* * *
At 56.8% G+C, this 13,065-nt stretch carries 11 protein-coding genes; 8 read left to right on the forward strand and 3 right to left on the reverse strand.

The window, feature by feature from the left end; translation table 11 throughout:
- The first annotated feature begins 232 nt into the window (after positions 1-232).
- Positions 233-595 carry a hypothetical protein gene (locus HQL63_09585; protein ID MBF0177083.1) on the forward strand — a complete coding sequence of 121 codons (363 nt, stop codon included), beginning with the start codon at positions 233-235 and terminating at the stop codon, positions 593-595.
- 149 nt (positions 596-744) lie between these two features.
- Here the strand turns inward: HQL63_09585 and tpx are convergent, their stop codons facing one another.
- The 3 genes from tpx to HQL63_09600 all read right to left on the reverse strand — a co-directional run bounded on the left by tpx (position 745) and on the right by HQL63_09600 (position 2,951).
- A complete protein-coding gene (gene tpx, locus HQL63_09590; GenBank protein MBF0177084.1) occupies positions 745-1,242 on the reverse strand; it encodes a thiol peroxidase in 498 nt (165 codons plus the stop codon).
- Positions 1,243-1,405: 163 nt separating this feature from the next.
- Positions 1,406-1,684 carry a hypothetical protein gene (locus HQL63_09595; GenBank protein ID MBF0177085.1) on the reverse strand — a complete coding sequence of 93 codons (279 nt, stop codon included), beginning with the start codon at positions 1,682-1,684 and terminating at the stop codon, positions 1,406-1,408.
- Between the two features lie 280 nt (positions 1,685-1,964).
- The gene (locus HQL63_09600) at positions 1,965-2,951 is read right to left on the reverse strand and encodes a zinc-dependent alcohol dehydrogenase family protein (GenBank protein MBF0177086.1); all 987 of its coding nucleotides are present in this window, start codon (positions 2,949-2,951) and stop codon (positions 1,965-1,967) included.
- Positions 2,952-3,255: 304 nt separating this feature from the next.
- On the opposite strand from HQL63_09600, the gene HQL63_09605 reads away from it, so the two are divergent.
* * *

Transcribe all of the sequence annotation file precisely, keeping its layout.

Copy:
At 56.8% G+C, this 13,065-nt stretch carries 11 protein-coding genes; 8 read left to right on the forward strand and 3 right to left on the reverse strand.

The window, feature by feature from the left end; translation table 11 throughout:
- The first annotated feature begins 232 nt into the window (after positions 1-232).
- Positions 233-595 carry a hypothetical protein gene (locus HQL63_09585; protein ID MBF0177083.1) on the forward strand — a complete coding sequence of 121 codons (363 nt, stop codon included), beginning with the start codon at positions 233-235 and terminating at the stop codon, positions 593-595.
- 149 nt (positions 596-744) lie between these two features.
- Here the strand turns inward: HQL63_09585 and tpx are convergent, their stop codons facing one another.
- The 3 genes from tpx to HQL63_09600 all read right to left on the reverse strand — a co-directional run bounded on the left by tpx (position 745) and on the right by HQL63_09600 (position 2,951).
- A complete protein-coding gene (gene tpx, locus HQL63_09590; GenBank protein MBF0177084.1) occupies positions 745-1,242 on the reverse strand; it encodes a thiol peroxidase in 498 nt (165 codons plus the stop codon).
- Positions 1,243-1,405: 163 nt separating this feature from the next.
- Positions 1,406-1,684 carry a hypothetical protein gene (locus HQL63_09595; GenBank protein ID MBF0177085.1) on the reverse strand — a complete coding sequence of 93 codons (279 nt, stop codon included), beginning with the start codon at positions 1,682-1,684 and terminating at the stop codon, positions 1,406-1,408.
- Between the two features lie 280 nt (positions 1,685-1,964).
- The gene (locus HQL63_09600) at positions 1,965-2,951 is read right to left on the reverse strand and encodes a zinc-dependent alcohol dehydrogenase family protein (GenBank protein MBF0177086.1); all 987 of its coding nucleotides are present in this window, start codon (positions 2,949-2,951) and stop codon (positions 1,965-1,967) included.
- Positions 2,952-3,255: 304 nt separating this feature from the next.
- On the opposite strand from HQL63_09600, the gene HQL63_09605 reads away from it, so the two are divergent.